The stories of these three groups of students are organized into three main chapters, each dealing with a specific aspect of their lives at Renowned. Social and academic transitions are described in the first two chapters, with UI and PP students describing largely parallel experiences. PP students’ experiences in elite prep schools gave them tools to make a successful transition into Renowned University. While most PP students reported being initially taken aback by the extreme wealth displayed by their high school peers, they learned not to be surprised by the frequent trips around the world, casual purchases (and disposal) of high-end designer clothes, and other displays of privilege that wealthy students took for granted. In contrast, DD students felt alienated by the typical Renowned students’ implicit and explicit displays of wealth and privilege. DD students often refrained from sharing their family backgrounds with peers or declined to participate in expensive social outings. Such experiences made the transition to Renowned difficult for DD students and contributed to what many described as a “toxic environment.”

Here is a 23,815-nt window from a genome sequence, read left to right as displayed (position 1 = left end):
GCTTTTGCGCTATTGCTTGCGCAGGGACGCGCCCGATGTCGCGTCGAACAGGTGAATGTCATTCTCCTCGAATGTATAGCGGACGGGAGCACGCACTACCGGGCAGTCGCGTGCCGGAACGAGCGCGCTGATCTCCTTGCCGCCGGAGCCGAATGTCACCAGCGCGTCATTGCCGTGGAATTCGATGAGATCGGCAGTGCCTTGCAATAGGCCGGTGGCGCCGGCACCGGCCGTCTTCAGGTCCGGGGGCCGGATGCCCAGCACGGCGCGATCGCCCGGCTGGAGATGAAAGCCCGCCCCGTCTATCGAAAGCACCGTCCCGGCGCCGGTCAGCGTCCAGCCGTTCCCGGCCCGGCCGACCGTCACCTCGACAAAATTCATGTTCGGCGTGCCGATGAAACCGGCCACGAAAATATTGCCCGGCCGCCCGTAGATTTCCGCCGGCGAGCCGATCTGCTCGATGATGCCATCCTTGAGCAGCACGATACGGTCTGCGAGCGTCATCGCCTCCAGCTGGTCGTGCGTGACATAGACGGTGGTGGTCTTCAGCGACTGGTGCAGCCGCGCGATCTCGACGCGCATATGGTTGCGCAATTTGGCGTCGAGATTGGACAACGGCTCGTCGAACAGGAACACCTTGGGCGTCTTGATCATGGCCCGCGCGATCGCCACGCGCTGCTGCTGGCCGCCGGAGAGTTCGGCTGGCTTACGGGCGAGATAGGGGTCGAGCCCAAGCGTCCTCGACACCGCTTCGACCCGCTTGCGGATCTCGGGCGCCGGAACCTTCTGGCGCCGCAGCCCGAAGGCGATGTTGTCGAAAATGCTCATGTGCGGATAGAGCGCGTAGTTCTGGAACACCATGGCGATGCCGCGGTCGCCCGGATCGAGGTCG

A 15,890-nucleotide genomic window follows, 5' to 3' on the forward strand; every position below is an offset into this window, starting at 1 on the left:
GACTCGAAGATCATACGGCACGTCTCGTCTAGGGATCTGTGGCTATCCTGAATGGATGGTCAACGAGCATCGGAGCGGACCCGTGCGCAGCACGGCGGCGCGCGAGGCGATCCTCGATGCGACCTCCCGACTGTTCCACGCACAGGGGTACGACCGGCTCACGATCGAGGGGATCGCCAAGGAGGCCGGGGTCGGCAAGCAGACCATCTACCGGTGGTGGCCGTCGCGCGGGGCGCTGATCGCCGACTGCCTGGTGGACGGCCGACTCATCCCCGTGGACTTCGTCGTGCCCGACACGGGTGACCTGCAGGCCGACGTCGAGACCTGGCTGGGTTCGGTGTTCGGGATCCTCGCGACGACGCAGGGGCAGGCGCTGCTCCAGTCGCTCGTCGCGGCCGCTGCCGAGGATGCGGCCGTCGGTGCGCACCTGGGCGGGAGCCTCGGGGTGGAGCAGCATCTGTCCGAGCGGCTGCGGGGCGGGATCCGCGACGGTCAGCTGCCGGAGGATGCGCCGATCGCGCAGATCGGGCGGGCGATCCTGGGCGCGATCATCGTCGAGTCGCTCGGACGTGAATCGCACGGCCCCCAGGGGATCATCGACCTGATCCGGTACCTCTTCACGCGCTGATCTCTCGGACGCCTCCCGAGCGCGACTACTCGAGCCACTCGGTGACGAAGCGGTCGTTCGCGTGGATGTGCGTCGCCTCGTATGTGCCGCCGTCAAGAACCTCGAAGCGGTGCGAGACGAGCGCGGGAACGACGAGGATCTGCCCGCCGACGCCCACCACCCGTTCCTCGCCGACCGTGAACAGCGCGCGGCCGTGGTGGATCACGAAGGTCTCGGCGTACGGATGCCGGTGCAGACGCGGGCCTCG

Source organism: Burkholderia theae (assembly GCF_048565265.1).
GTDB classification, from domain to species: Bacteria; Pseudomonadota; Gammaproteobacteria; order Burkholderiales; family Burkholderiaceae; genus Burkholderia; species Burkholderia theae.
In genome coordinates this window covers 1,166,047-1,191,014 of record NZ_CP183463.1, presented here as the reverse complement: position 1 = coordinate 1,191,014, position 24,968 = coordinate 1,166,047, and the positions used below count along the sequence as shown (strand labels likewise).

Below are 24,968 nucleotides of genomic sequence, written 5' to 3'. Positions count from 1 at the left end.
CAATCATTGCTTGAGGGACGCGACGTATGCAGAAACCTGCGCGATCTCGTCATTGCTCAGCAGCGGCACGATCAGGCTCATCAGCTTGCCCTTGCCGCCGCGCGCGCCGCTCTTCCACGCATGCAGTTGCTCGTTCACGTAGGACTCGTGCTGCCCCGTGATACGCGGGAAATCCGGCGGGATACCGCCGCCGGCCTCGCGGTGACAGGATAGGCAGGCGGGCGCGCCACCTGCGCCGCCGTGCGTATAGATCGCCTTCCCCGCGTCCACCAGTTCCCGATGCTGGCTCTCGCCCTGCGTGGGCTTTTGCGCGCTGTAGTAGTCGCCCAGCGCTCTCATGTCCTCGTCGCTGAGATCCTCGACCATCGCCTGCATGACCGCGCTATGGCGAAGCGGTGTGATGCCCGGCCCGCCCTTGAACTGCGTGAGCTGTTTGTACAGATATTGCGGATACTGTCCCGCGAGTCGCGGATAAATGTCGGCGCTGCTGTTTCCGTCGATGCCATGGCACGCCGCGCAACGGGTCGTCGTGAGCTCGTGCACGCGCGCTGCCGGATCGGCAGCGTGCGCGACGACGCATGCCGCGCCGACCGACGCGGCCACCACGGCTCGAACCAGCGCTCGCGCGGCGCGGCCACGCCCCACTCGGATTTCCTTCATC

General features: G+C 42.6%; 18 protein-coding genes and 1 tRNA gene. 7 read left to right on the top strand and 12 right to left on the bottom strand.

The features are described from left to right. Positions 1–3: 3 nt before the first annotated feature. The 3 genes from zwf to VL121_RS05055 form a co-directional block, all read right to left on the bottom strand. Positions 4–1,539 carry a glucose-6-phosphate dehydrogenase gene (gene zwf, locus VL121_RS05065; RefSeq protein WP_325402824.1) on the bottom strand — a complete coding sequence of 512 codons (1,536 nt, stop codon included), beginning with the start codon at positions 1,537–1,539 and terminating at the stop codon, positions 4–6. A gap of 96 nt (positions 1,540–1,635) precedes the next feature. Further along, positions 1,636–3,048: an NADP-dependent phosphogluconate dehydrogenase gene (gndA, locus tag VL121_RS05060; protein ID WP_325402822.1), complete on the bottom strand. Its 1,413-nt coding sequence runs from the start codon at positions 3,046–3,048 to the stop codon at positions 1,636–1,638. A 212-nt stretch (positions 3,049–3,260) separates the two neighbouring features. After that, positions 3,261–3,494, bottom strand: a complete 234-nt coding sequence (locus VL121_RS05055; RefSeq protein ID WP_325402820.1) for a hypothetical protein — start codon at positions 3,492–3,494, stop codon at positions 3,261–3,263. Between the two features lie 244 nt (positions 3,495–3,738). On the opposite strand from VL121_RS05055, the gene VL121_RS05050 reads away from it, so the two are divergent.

Scholastic transitions followed similar patterns for each of these groups. Although there was similar variation within each of the groups in terms of how academically prepared students felt, major differences emerged in the way students described dealing with their academic struggles. PP and UI students both felt comfortable taking full advantage of university services like teaching assistants, independent tutors, and professors’ office hours. That they were comfortable approaching professors and expected that they would be well received meant that they were able to form genuine personal relationships with professors, which granted them support in their courses, access to job opportunities, and high-quality recommendations throughout their time at Renowned. DD students instead operated under a mind-set of self-reliance, believing that they should work through their academic struggles themselves rather than immediately ask for help when difficulty arose. This reluctance often extended beyond making connections to professors, as DD students rarely reached out to tutoring, counseling, or other support services Renowned offered.